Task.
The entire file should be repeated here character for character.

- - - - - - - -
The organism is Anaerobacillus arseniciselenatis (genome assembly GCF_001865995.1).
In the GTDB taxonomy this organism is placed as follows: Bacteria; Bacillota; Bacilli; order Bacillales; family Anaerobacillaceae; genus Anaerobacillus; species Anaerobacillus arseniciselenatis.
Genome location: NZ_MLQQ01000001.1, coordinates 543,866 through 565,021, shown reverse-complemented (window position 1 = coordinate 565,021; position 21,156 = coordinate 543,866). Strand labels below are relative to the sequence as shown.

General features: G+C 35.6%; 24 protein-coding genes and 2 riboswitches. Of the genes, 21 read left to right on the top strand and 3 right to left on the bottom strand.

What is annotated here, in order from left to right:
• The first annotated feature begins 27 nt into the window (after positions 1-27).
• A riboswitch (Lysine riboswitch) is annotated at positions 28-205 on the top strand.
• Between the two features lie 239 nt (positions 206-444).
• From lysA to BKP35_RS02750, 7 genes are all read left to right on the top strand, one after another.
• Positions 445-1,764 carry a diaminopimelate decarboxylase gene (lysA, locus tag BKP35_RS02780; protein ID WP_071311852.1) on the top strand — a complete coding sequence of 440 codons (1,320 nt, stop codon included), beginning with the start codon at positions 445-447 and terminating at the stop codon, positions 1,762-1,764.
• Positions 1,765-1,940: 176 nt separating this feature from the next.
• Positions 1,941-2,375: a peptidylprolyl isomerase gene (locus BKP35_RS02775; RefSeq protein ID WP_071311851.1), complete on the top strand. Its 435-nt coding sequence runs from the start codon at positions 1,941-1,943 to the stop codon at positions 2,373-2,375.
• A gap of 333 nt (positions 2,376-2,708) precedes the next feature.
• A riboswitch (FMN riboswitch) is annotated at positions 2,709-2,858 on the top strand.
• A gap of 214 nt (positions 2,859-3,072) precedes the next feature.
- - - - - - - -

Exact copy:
The organism is Anaerobacillus arseniciselenatis (genome assembly GCF_001865995.1).
In the GTDB taxonomy this organism is placed as follows: Bacteria; Bacillota; Bacilli; order Bacillales; family Anaerobacillaceae; genus Anaerobacillus; species Anaerobacillus arseniciselenatis.
Genome location: NZ_MLQQ01000001.1, coordinates 543,866 through 565,021, shown reverse-complemented (window position 1 = coordinate 565,021; position 21,156 = coordinate 543,866). Strand labels below are relative to the sequence as shown.

General features: G+C 35.6%; 24 protein-coding genes and 2 riboswitches. Of the genes, 21 read left to right on the top strand and 3 right to left on the bottom strand.

What is annotated here, in order from left to right:
• The first annotated feature begins 27 nt into the window (after positions 1-27).
• A riboswitch (Lysine riboswitch) is annotated at positions 28-205 on the top strand.
• Between the two features lie 239 nt (positions 206-444).
• From lysA to BKP35_RS02750, 7 genes are all read left to right on the top strand, one after another.
• Positions 445-1,764 carry a diaminopimelate decarboxylase gene (lysA, locus tag BKP35_RS02780; protein ID WP_071311852.1) on the top strand — a complete coding sequence of 440 codons (1,320 nt, stop codon included), beginning with the start codon at positions 445-447 and terminating at the stop codon, positions 1,762-1,764.
• Positions 1,765-1,940: 176 nt separating this feature from the next.
• Positions 1,941-2,375: a peptidylprolyl isomerase gene (locus BKP35_RS02775; RefSeq protein ID WP_071311851.1), complete on the top strand. Its 435-nt coding sequence runs from the start codon at positions 1,941-1,943 to the stop codon at positions 2,373-2,375.
• A gap of 333 nt (positions 2,376-2,708) precedes the next feature.
• A riboswitch (FMN riboswitch) is annotated at positions 2,709-2,858 on the top strand.
• A gap of 214 nt (positions 2,859-3,072) precedes the next feature.